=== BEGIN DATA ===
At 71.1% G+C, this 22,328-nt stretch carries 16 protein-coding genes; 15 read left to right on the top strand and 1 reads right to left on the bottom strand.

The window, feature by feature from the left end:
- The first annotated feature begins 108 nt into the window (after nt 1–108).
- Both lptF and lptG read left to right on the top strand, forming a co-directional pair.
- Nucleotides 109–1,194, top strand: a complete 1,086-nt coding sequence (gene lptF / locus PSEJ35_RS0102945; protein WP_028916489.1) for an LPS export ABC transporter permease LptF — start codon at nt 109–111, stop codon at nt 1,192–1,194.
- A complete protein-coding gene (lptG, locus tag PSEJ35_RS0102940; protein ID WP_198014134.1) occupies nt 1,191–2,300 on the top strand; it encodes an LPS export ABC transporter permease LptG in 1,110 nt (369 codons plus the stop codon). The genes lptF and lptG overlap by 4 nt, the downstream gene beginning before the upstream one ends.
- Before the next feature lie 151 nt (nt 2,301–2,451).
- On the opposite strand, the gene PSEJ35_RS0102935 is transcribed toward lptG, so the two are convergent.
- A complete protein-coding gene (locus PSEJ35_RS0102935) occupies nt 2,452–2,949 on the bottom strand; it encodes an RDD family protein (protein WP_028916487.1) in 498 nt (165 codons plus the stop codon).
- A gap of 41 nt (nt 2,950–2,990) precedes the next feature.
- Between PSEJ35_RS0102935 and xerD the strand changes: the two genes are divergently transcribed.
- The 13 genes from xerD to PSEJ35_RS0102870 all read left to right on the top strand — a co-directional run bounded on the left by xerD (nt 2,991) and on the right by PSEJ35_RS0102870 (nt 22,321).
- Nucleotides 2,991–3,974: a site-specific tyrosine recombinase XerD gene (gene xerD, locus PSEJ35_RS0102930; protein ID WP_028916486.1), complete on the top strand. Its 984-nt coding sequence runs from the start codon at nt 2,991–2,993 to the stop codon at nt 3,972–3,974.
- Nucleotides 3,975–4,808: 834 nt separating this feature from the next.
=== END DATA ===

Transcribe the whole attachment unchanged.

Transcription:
At 71.1% G+C, this 22,328-nt stretch carries 16 protein-coding genes; 15 read left to right on the top strand and 1 reads right to left on the bottom strand.

The window, feature by feature from the left end:
- The first annotated feature begins 108 nt into the window (after nt 1–108).
- Both lptF and lptG read left to right on the top strand, forming a co-directional pair.
- Nucleotides 109–1,194, top strand: a complete 1,086-nt coding sequence (gene lptF / locus PSEJ35_RS0102945; protein WP_028916489.1) for an LPS export ABC transporter permease LptF — start codon at nt 109–111, stop codon at nt 1,192–1,194.
- A complete protein-coding gene (lptG, locus tag PSEJ35_RS0102940; protein ID WP_198014134.1) occupies nt 1,191–2,300 on the top strand; it encodes an LPS export ABC transporter permease LptG in 1,110 nt (369 codons plus the stop codon). The genes lptF and lptG overlap by 4 nt, the downstream gene beginning before the upstream one ends.
- Before the next feature lie 151 nt (nt 2,301–2,451).
- On the opposite strand, the gene PSEJ35_RS0102935 is transcribed toward lptG, so the two are convergent.
- A complete protein-coding gene (locus PSEJ35_RS0102935) occupies nt 2,452–2,949 on the bottom strand; it encodes an RDD family protein (protein WP_028916487.1) in 498 nt (165 codons plus the stop codon).
- A gap of 41 nt (nt 2,950–2,990) precedes the next feature.
- Between PSEJ35_RS0102935 and xerD the strand changes: the two genes are divergently transcribed.
- The 13 genes from xerD to PSEJ35_RS0102870 all read left to right on the top strand — a co-directional run bounded on the left by xerD (nt 2,991) and on the right by PSEJ35_RS0102870 (nt 22,321).
- Nucleotides 2,991–3,974: a site-specific tyrosine recombinase XerD gene (gene xerD, locus PSEJ35_RS0102930; protein ID WP_028916486.1), complete on the top strand. Its 984-nt coding sequence runs from the start codon at nt 2,991–2,993 to the stop codon at nt 3,972–3,974.
- Nucleotides 3,975–4,808: 834 nt separating this feature from the next.